Great question Frank. I know a couple people who might be able to answer your question. I will reach out to them and see if they could post a response. I do not think a petition or re-vote is necessary at this point. All council members, who I respect by the way, said they would like to re-visit this issue in one year. So I think that means, after this one-year experiment, we will have enough data to have a re-vote and who knows? Maybe one or two of the council members who voted for the 6 cent rate will be willing to raise it to the more reasonable (in my view) 12-cent rate.

  13. Avatar Anonymous Heckler says:

    Solar is great. I read a piece by the REU director this morning that REU is planning a “utility-scale” solar project that will deliver energy at a quarter of the cost of rooftop solar. Renewable energy that doesn’t drive out bills through the roof? Sounds like a sensible plan to me.

    Six cents per excess kilowatt-hour is deemed too small by the solar folks. How does that compare with the wholesale cost of other renewable sources the city purchases?

    Even if you have a net zero home, you rely on the power grid, right? You get power at night and rely on the grid for AC voltage. You’re not remotely self-sufficient. Those benefits of being tied to the grid have real costs. So buck up and pay the bill.

    • Avatar Robert Baker says:

      Globally, onshore wind schemes are now costing an average of $0.06 per kilowatt hour (kWh), although some schemes are coming in at $0.04 per KwH, while the cost of solar PV is down to $0.10 per KwH. In comparison, the cost of electricity generation based on fossil fuels typically falls in a range of $0.05 to $0.17 per KwH.
      The figures are contained in IRENA’s Renewable Power Generation Costs in 2017 report, which was released on January 13, the first day of the 8th IRENA Assembly in Abu Dhabi, the capital city of the UAE.

  14. Avatar Paul Hawken says:

    Craig, your piece was so well done. The next book is called Regeneration: Ending the Climate Crisis in One Generation and speaks directly to your intelligence and purpose which you expressed with journalistic precision and elan.
    My best.

    • Douglas Craig Douglas Craig says:

      Thank you Paul! What an honor to have you comment. Thank you so much! I look forward to reading your new book. If you have time in your busy schedule I would love to interview you on a local radio station here in Redding, California, KKRN. Thank you again.

  15. Avatar Pete Marsh says:

    Doug, like many others I congratulate you on another thoughtful and meaningful article.
    Frank Treadway asked a great question about what other Publicly Owned Utilities (POU, aka “municipal utilities” or “munis”) such as Roseville and Sacramento are doing on this issue. The very short answer is, sadly, mostly the same thing.
    More specifically: there are 42 POUs in CA, serving roughly 1/3 of the electric meters in the state. California’s three large Investor Owned Utilities (IOU: PG&E, SCE, and SDG&E) serve the other 2/3. Both POUs and IOUs are subject to laws passed by the legislature, and SB1 of 2006 required that all utilities statewide, both POU and IOU, provide net metering to their customers to incent home owners and business owners to install solar systems to accelerate the progress of this economy, the world’s ~6th largest in recent years, towards a 100% renewable energy economy. For about a decade, it worked as intended: in 2019, we celebrated “a million solar roofs in CA” (https://www.latimes.com/environment/story/2019-12-12/california-clean-energy-milestone-1-million-solar-roofs), a seemingly audacious goal of the 2006 law. What does that mean? Out of (very roughly) 15~20 million residential and commercial rooftops in CA, 5% or 6% are now generating their own electricity right on their own property instead of relying on oil that is drilled in the Middle East, carried by ships to refineries, then by pipelines to generating plants, then by poles and wires to our houses. Elegantly simple, and incredibly effective for a little over a decade.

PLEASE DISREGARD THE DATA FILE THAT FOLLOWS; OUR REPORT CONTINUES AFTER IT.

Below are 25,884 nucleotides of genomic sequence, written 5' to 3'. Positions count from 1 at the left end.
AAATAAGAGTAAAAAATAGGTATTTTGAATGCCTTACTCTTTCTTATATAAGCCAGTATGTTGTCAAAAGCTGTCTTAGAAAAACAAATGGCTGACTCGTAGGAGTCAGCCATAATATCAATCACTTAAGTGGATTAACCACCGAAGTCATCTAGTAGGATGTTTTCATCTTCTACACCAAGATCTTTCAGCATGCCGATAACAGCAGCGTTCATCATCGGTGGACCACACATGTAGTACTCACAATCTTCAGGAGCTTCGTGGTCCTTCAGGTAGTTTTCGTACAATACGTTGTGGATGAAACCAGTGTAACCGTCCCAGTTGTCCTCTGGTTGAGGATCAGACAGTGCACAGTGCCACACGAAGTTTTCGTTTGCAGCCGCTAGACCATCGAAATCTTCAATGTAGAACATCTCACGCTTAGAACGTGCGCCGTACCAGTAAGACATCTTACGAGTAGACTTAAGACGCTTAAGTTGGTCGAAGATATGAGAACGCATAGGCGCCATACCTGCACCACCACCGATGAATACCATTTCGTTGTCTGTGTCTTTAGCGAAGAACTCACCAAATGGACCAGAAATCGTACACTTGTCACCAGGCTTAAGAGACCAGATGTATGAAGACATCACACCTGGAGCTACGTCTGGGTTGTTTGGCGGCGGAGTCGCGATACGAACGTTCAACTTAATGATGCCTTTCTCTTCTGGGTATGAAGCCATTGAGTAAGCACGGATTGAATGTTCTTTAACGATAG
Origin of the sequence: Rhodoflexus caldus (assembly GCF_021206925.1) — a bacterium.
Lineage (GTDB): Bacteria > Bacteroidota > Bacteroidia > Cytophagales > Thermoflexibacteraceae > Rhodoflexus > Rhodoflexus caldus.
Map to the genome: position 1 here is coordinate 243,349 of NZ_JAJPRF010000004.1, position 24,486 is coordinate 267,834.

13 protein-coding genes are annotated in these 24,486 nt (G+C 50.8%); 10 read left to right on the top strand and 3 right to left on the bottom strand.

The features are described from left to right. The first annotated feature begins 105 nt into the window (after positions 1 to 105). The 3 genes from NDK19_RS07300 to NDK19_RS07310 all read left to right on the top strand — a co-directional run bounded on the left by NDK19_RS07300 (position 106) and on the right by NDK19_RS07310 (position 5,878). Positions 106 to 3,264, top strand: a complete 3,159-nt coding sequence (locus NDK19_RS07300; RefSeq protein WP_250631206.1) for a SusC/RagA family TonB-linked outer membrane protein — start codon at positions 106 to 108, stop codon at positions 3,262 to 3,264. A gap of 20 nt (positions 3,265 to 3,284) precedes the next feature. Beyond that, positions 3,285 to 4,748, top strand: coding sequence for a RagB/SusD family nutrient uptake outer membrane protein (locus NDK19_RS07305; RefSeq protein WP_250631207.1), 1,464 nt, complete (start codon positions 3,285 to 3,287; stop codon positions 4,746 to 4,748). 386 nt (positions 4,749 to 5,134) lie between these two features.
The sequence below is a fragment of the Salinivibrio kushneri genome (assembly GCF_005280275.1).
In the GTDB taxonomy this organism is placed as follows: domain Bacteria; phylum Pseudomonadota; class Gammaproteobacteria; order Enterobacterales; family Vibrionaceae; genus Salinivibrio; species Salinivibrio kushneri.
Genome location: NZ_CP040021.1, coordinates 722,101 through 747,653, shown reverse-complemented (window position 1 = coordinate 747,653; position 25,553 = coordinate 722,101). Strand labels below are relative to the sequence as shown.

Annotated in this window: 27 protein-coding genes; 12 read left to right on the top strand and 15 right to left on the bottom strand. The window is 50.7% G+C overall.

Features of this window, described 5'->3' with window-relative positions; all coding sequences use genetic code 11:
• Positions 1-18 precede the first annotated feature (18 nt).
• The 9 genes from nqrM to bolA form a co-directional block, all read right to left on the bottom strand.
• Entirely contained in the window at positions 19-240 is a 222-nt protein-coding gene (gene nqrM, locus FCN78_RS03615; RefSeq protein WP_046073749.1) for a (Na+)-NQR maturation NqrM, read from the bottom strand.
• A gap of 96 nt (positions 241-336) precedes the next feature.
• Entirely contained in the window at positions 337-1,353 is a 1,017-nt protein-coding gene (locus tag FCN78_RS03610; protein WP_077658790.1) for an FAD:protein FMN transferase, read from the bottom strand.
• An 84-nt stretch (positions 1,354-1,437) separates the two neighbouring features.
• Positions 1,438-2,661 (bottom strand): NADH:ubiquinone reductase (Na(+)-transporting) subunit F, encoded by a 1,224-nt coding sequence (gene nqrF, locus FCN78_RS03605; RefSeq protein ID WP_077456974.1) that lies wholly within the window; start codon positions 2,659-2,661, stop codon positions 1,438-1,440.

Why not longer?
    Because SB1 had a self-regulating limit: when residential solar installations in each utility company’s territory reached 5% of its peak demand, that utility was no longer required to offer net metering. For California’s three IOUs, that threshold was reached in 2016 and 2017. Those utilities out on a concerted effort to replace net metering with much less favorable tariffs. But the IOUs are subject to regulation by the CPUC, and CPUC wisely disallowed their solar-killing tariff proposals; NEM 2 is roughly 15~20% less favorable to customers installing solar, but still very cost effective for most. The state’s 42 POUs, however, are not subject to CPUC oversight; most are governed by city councils, a few by regional bodies that are elected or appointed. So when the POUs began reaching the 5% threshold in about 2017, they didn’t have to persuade a knowledgeable body such as the state PUC; they only had to convince the local city council. And it should surprise none of us that while council members in these cities ran for office on a variety of platforms, none of those were to provide educated and substantive oversight of the local electric utility.
    In this reality, 13 POUs have thus far convinced their local city councils that net metering is NOT a good way to enable citizens to make their own investment decisions to accelerate society’s progress toward a 100% renewable energy economy, rather than merely, for instance, on which social media platform or other stock to bet. These POUs have instead cast net metering as an evil cross-subsidy, despite its incredibly small factual impact. (The 13 POUs are: Imperial Irrigation District, Modesto Irrigation District, Anaheim, Turlock, Roseville, Palo Alto, Merced, Lodi, Alameda, Lathrop, Moreno Valley, and even Shasta Lake).